Reflections from Papua New Guinea: Hi Barb its something personal bt I think u sud help me out plis… if posible plis I really want 2 make frend wit one of whom u knw who is interested with PNG girls plis im intrested. This wasn't the first time a young Papua New Guinean had asked me to help them find a white boyfriend or husband. Another companion even snuck a look at my phone while I was sleeping, and started sending flirtatious text messages to one of my contacts, whom she knew to be white, male, and single.
I found out about this much later, when he informed me, amused, of the messages he had been receiving late at night. Highlands teenagers, Simbu Province These requests are always awkward for me. I find it hard to explain that dating works differently where I'm from, and that few American men in their twenties and thirties would be interested in, or even aware of, the possibility of striking up a long distance relationship with a Papua New Guinean girl.
Most of these assumptions are simply the inverse of racist stereotypes about Papua New Guinean men which both men and women have internalized to an often upsetting degree.
Unlike PNG men, girls tell me, white men are uniformly kind, monogamous, non-violent, non-jealous, sober, and financially responsible. They never hit their wives and don't cheat with other women. Needless to say, women who've actually lived overseas or spent time in expat enclaves often have a very different perspective on white men's fidelity and sobriety.
I've lost track of the number of times I've heard young women, and even a few older married ones, declare with exasperation that they're finished with PNG men and want to find a white husband. I should emphasize here that most of these fantasies are just that: Public service announcements targeting the state of Queensland where most of the migration traffic between PNG and Australia occurs warn Australian men working in the mining industry of the health risks of sex with Papua New Guineans.
In reality, while many PNG women would jump at the chance of overseas travel—something that is accessible to only a tiny minority of the population, usually through educational exchange and, yes, marriage to foreigners—most are deeply attached to their home and relations, and understand that life in other countries might be isolating and difficult. Moreover, many of them have met women who have been married to or otherwise involved with white men, and their life stories are not always fairytale romances.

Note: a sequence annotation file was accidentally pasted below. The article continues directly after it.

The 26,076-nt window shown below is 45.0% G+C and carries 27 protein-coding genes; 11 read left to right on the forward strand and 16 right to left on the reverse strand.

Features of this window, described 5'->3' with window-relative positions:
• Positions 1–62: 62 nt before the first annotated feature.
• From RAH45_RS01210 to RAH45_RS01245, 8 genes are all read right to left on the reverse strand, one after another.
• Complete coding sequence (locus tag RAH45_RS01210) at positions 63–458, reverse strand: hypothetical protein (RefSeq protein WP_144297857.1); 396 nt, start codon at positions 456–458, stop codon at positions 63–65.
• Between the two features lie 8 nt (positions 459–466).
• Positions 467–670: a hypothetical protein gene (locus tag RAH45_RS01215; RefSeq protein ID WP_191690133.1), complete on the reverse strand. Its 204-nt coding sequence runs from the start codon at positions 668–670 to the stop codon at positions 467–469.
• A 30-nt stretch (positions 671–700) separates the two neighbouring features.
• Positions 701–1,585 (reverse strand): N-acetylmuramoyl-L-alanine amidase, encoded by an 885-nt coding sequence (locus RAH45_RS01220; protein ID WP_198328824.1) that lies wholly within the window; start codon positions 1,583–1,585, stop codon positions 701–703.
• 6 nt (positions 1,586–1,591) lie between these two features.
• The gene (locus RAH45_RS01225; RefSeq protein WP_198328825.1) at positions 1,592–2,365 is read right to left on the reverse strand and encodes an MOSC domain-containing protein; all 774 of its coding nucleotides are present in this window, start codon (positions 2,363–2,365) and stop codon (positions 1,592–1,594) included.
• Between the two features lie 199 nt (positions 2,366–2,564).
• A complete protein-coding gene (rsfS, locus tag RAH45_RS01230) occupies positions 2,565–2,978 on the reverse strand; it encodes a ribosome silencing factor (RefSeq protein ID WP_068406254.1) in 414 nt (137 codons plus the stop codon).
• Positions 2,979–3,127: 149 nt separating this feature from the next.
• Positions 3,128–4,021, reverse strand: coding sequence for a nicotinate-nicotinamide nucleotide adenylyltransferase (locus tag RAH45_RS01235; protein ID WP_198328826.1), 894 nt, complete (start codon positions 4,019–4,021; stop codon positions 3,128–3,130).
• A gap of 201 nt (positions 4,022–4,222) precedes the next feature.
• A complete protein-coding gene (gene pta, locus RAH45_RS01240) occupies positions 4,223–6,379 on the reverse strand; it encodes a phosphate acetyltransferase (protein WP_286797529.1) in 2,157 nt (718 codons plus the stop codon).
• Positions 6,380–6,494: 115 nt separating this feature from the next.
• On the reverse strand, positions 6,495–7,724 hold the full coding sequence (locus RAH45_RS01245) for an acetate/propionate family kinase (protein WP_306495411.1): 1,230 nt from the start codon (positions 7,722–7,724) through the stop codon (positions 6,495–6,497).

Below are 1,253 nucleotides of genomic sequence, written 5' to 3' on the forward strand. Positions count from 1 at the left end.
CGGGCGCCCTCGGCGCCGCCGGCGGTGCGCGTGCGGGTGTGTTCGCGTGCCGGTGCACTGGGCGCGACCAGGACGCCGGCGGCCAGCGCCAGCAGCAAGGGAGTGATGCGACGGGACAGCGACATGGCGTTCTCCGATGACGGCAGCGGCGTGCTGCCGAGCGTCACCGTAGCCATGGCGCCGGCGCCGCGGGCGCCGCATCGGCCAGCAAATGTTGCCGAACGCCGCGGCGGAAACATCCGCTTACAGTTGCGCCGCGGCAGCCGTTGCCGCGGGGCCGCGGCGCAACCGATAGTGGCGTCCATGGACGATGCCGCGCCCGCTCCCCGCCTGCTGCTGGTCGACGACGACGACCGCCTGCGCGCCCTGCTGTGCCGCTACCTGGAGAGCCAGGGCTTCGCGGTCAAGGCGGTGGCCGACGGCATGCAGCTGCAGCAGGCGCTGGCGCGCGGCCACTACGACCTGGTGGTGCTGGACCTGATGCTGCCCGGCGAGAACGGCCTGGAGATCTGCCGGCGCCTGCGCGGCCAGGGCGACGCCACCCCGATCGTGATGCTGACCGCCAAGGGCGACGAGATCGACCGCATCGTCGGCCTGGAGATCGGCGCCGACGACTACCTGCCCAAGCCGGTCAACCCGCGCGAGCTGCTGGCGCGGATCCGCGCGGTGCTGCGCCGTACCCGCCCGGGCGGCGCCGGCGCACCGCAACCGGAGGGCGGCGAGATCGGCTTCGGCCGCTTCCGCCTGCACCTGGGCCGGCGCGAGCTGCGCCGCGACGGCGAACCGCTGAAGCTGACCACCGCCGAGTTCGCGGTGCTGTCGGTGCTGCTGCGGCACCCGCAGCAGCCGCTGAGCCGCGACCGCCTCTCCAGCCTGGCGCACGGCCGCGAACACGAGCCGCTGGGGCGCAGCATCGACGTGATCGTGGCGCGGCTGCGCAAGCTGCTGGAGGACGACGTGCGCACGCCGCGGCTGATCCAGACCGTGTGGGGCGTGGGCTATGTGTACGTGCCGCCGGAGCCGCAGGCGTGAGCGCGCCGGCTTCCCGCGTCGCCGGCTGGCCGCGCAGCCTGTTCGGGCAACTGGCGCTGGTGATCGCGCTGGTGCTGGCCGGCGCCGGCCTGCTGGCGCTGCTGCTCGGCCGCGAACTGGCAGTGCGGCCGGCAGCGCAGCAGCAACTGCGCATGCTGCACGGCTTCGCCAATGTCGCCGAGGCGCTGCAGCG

Three generations of Papua New Guinean women, Simbu Province When I interview informants, they often take the opportunity to ask me personal questions about sexuality, romance, and racial difference. After an hour-long interview with two twenty-year-old men, one of them politely inquired if I would ever consider marrying a black man.
At first, embarrassed, I wondered if he was hitting on me, but I quickly realized that he was actually asking a broader, political question about race relations: Why did they seem unwilling to establish long-term relationships with blacks? Did the thought of intimacy with Papua New Guineans disgust them? Why did they come to the country if they had no interest in a lasting connection with its inhabitants?
In this young man's account, interracial marriage was a sign of commitment to the country's well-being and a willingness to participate in reciprocity with its people—a metonym of more equal relations between nations.
Papua New Guineans know they are exploited as both a resource-rich site for extractive industries and as a dumping ground for cheap, poorly made goods. These analyses uncover an acute awareness of PNG's position in the global economy. Decades of failed development, government corruption and manipulation by largely invisible global neoliberal forces have convinced many that black men are incapable of governing themselves or taking care of their dependents.
When this political cynicism is transferred into the realm of romantic relationships, you get the false notion that white men are the answer to women's disempowerment and poverty. I describe these political and economic analyses in the same breath as young women's romantic aspirations because I have come to see them as intimately connected. Race in Papua New Guinea, as Ira Bashkow has so elegantly shown in The Meaning of Whitemen , is often understood through an idiom of consumption, and white people are known and appreciated through the goods they possess.
These analyses are upsetting to me because they misconstrue the effect of poverty as its cause,and continue the cycle of self-blame and self-hatred engendered by colonialism. In the case mentioned at the beginning of this essay, I replied truthfully that I didn't know many white men in the town where I am conducting fieldwork, and that those I did know were taken. But for some reason I couldn't bring myself to criticize her desires—what would be the use, after all, of telling her that she should be satisfied with the romantic and economic opportunities already available to her?
Her picture of a life of luxury and ease with a caring white husband might be an illusion, but it is predicated on a lived experience of dispossession that I would be wrong to dispute. At the time of writing she was conducting research on nursing education and changing gender relations in the Highlands of Papua New Guinea.